Joint European Union statement delivered by Ambassador Sven Jürgenson at UNSC Arria meeting on International non-proliferation regimes

Statement delivered by Estonian Ambassador Sven Jürgenson on behalf on the European Union with additional remarks in Estonia´s national capacity

I have the honour to speak on behalf of the European Union and its Member States.
The Candidate Countries Turkey, the Republic of North Macedonia*, Montenegro* and Albania*, as well as Georgia, align themselves with this statement.

Russia has called for this informal meeting in the Security Council to discuss how to uphold the chemical weapons non-proliferation regime. The timing is right because the second part of the 25th Conference of State Parties of the OPCW is under preparation, but the narrative is not.

The discussion should not be about defending states that come under investigation of the OPCW, but about protecting people against attacks with chemical weapons, and about holding those responsible for the attacks accountable. It should be about defending a key instrument of the global non-proliferation and disarmament architecture, the Chemical Weapons Convention. It is one of the most successful global disarmament regimes. It has ensured the destruction of more than 98% of the world’s declared stockpile of chemical weapons. The near universal respect for this convention has spared the world enormous human suffering.

The reports from the OPCW Investigation and Identification Team (IIT) on the use of chemical weapons in Syria (from 8 April 2020 and 12 April 2021) are stark reminders of the realities when the CWC is not respected:
– On 24, 25 and 30 March 2017 sarin and chlorine were used against civilians in Ltamenah in Syria
– On 4 February 2018, chlorine was used in an attack against civilians in Saraqib in Syria.

In both instances, the OPCW Investigation and Identification Team (IIT) concluded that the Syrian regime was responsible for the use of chemical weapons.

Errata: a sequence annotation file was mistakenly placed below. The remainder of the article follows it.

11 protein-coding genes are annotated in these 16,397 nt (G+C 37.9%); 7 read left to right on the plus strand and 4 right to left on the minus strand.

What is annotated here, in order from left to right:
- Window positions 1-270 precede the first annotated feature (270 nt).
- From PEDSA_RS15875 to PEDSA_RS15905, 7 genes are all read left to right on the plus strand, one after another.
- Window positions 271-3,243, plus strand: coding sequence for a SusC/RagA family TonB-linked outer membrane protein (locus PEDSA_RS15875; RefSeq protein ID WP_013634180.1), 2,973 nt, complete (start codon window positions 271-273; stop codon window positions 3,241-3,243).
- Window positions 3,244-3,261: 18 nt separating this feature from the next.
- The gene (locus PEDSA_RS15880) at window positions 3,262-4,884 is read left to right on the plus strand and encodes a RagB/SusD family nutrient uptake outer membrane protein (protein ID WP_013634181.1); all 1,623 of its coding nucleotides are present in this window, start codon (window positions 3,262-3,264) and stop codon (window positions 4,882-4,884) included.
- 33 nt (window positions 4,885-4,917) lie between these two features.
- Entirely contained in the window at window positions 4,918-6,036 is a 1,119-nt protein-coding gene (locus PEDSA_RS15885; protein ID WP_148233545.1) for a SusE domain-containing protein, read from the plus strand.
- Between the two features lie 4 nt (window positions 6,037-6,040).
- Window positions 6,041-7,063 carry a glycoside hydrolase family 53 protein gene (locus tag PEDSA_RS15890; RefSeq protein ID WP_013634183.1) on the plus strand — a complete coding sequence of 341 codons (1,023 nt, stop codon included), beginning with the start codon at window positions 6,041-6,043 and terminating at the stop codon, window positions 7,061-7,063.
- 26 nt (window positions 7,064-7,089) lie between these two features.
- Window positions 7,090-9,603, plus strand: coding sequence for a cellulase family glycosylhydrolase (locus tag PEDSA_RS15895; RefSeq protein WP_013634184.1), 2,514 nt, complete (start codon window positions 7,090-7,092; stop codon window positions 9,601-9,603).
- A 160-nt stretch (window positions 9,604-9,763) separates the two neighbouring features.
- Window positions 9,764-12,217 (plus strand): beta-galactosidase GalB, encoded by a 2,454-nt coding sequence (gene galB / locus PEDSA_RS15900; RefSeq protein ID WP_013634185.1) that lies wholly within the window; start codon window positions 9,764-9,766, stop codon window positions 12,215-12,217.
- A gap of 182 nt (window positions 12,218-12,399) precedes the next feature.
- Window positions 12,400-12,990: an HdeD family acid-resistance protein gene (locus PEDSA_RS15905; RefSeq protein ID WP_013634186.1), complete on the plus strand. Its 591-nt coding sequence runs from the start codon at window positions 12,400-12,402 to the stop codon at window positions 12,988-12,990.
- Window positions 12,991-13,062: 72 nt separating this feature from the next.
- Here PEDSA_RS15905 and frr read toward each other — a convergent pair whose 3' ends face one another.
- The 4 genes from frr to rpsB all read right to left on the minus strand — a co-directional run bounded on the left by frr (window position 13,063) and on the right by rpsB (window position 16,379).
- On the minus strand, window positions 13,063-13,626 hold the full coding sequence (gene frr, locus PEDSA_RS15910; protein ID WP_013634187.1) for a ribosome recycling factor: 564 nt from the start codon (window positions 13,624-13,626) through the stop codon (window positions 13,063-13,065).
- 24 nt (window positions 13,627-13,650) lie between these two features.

The European Union reiterates that any use of chemical weapons anywhere, at any time, by anyone, under any circumstances is unacceptable. We are deeply concerned to see the continued use of chemical weapons in Syria, Malaysia, UK, and most recently in Russia against Alexei Navalny. Those responsible for the use of chemical weapons must be held accountable. Always. And this meeting should focus on the message, and not attack the messenger.

The OPCW and its Technical Secretariat have played an indispensable role in ensuring the effective implementation of the Chemical Weapons Convention and the European Union acknowledges the OPCW´s professionalism, impartiality and independence. We have full confidence in its capacity to implement the decisions and tasks given by the States Parties and we reiterate our firm support.

The role of the OPCW is closely linked and complementary to the work of the UN, as underlined in UNSC resolution 2118 (2013) and the UNGA Resolution 75/265 (2021) and it has the clear backing of the UN member states. We appreciate the willingness of the Director-General of the OPCW, Fernando Arias, to deliver comprehensive briefings to this Council when he is called upon. This has ensured transparency and openness on the work of the OPCW and reinforced the link between the two organisations.